Table of Contents

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  1. Preface
  2. Understanding Pipeline Partitioning
  3. Partition Points
  4. Partition Types
  5. Pushdown Optimization
  6. Pushdown Optimization and Transformations
  7. Real-time Processing
  8. Commit Points
  9. Row Error Logging
  10. Workflow Recovery
  11. Stopping and Aborting
  12. Concurrent Workflows
  13. Grid Processing
  14. Load Balancer
  15. Workflow Variables
  16. Parameters and Variables in Sessions
  17. Parameter Files
  18. FastExport
  19. External Loading
  20. FTP
  21. Session Caches
  22. Incremental Aggregation
  23. Session Log Interface
  24. Understanding Buffer Memory
  25. High Precision Data

Advanced Workflow Guide

Advanced Workflow Guide

Google BigQuery Function Exceptions

Google BigQuery Function Exceptions

Use the following rules and guidelines when you push functions to a Google BigQuery database:
  • To push the ADD_TO_DATE() function to the Google BigQuery database, you must define the arguments of the Date data type.
  • To push the GET_DATE_PART() function to the Google BigQuery database, you must define the arguments of the Date, DateTime, or Timestamp data type.
  • To push the INSTR() function to the Google BigQuery database, you must use the following format:
    INSTR(string, search_value)
  • To push the IS_DATE() or LAST_DAY() function to the Google BigQuery database, you must define the arguments of the Date data type.
  • To push the function to the Google BigQuery database, you must define the arguments of the Date data type.
  • To push the MAX() function to the Google BigQuery database, you must define the arguments of the Number data type.
  • To push the MIN() function to the Google BigQuery database, you must define the arguments of the Date, Number, or String data type.
  • To push the ROUND(DATE) function to the Google BigQuery database, you must define the arguments of the Timestamp data type in the following format:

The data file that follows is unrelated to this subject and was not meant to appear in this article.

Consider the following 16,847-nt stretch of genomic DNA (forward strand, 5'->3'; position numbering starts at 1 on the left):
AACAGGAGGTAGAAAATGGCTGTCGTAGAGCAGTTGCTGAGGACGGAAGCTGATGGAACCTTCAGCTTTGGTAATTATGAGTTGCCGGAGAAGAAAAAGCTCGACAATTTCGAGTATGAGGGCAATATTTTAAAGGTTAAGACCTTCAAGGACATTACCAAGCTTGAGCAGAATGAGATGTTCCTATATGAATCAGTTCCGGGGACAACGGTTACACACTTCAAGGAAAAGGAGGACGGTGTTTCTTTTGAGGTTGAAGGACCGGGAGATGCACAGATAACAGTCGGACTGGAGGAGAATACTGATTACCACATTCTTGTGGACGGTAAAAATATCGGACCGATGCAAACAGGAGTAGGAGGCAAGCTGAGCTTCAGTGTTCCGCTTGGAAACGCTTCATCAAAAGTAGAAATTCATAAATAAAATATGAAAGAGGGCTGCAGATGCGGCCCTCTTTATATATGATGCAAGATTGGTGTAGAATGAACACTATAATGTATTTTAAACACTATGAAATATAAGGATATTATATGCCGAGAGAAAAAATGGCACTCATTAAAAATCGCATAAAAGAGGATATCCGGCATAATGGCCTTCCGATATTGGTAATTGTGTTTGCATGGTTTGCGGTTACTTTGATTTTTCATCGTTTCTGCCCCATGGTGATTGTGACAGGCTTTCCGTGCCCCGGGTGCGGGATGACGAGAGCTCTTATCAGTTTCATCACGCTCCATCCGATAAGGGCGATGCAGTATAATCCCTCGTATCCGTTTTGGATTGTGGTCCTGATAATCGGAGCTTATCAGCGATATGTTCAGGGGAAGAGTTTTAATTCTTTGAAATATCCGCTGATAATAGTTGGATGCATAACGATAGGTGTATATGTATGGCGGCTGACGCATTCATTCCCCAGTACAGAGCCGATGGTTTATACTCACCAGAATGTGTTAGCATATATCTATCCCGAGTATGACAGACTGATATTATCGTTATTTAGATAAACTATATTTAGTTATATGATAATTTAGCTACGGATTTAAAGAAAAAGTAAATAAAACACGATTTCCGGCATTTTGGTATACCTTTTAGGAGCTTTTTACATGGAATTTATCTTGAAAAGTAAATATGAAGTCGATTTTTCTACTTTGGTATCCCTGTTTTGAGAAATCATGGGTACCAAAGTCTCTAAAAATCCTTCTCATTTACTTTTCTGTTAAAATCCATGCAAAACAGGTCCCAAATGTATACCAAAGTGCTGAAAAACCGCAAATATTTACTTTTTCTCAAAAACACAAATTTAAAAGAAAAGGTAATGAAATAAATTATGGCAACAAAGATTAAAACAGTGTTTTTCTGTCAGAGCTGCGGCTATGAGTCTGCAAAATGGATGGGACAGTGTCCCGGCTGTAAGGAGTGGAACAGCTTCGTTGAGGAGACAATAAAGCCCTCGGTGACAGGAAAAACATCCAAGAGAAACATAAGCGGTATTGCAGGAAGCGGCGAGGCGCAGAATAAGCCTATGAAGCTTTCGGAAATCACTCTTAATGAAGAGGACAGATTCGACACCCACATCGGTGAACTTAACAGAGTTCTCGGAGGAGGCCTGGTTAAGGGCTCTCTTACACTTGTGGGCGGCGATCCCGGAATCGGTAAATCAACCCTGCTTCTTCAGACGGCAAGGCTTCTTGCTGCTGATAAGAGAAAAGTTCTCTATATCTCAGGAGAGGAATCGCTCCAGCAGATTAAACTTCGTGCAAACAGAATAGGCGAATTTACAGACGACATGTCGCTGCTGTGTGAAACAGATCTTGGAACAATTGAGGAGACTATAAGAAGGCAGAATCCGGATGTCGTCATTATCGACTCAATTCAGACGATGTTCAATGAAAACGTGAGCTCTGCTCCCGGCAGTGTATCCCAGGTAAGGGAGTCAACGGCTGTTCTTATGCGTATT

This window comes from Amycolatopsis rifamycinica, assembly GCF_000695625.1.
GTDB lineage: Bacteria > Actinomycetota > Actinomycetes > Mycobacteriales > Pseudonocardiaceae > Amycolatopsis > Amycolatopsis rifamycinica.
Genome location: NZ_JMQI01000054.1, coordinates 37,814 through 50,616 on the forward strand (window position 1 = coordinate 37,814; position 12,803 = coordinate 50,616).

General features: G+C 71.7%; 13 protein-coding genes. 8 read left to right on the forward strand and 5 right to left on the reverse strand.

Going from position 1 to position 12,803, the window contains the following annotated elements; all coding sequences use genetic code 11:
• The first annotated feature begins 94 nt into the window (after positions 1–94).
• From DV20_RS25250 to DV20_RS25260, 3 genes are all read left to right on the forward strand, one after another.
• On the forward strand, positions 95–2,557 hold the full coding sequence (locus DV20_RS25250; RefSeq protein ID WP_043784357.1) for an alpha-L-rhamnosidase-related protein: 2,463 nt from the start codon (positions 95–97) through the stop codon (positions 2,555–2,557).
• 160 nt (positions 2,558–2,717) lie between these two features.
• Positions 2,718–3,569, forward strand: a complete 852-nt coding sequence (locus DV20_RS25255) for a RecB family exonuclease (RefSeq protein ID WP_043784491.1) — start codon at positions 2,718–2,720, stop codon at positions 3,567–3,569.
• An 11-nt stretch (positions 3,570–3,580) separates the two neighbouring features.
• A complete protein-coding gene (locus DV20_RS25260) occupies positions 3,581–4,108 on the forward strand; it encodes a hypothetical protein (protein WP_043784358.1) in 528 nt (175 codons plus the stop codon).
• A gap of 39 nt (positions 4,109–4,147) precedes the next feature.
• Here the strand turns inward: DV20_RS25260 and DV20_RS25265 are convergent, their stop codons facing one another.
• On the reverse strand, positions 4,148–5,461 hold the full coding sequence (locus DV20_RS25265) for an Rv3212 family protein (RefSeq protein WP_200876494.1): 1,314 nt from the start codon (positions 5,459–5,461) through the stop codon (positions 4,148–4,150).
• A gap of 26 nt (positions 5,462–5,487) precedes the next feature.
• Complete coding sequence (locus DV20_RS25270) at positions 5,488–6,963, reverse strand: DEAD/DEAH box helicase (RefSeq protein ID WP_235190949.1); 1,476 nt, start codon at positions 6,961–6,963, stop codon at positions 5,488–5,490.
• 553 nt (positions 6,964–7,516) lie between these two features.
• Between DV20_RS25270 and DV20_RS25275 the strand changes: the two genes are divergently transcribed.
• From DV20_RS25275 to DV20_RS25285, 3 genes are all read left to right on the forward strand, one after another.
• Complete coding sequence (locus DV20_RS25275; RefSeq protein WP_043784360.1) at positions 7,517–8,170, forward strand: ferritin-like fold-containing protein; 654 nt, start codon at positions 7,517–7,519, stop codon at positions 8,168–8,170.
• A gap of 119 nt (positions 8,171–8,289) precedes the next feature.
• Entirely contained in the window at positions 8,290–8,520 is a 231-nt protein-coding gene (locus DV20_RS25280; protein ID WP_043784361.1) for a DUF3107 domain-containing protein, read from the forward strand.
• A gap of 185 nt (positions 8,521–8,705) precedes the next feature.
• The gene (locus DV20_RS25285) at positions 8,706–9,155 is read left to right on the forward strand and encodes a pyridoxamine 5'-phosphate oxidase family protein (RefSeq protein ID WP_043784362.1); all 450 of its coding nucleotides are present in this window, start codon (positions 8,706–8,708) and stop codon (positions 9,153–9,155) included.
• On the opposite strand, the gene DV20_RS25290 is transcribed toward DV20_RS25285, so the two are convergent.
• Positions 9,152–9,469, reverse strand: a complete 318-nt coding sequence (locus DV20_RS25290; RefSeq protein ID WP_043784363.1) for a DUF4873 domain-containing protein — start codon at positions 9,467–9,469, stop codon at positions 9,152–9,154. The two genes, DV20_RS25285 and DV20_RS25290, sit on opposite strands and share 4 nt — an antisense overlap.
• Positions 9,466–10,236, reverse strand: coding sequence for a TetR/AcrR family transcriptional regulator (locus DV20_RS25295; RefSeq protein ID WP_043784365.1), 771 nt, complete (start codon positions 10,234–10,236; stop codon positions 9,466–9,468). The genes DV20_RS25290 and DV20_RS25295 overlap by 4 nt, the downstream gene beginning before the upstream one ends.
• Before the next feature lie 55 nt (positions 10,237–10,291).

• D
    • DD
    • DDD
    • DY
    • HH
    • HH24
    • MI
    • SS
    • MS
  • To push the TRUNC(DATE) function to the Google BigQuery database, you must define the arguments of the Timestamp data type in the following format:
    • Y
    • YY
    • YYY
    • YYYY
    • MM
    • MON
    • D
    • DD
    • DDD
    • DY
    • HH
    • HH24
    • MI
    • SS
    • MS
    • US
  • To push the TO_CHAR(DATE) function to the Google BigQuery database, you must define the arguments of the Timestamp data type in the following format:
    • YYYY
    • MM
    • DD
    • HH24
    • MI
    • US
    • -
    • /
    • .
    • ;
    • :
    • "text"
  • When you define arguments of the Timestamp data type in the TO_DATE() function, you must use the following format:
    • YYYY
    • MM
    • DD
    • HH24
    • MI
    • SS
    • MS
    • US
    • -
    • /
    • .
    • ;
    • :
  • When you define arguments of the Timestamp data type in the GET_DATE_PART() function, you must use the following format:
    • Y
    • YY
    • YYY
    • YYYY
    • MM
    • MON
    • D
    • DD
    • DDD
    • DY
    • HH
    • HH24
    • MI
    • SS
    • MS
    • US
  • When you push the TO_DATE() function to the Google BigQuery database, you must map the output to a Timestamp column in the Google BigQuery table.
  • When you push the SYSTIMESTAMP() function to the Google BigQuery database, do not specify any format. The Google BigQuery database returns the complete timestamp.


Updated May 02, 2021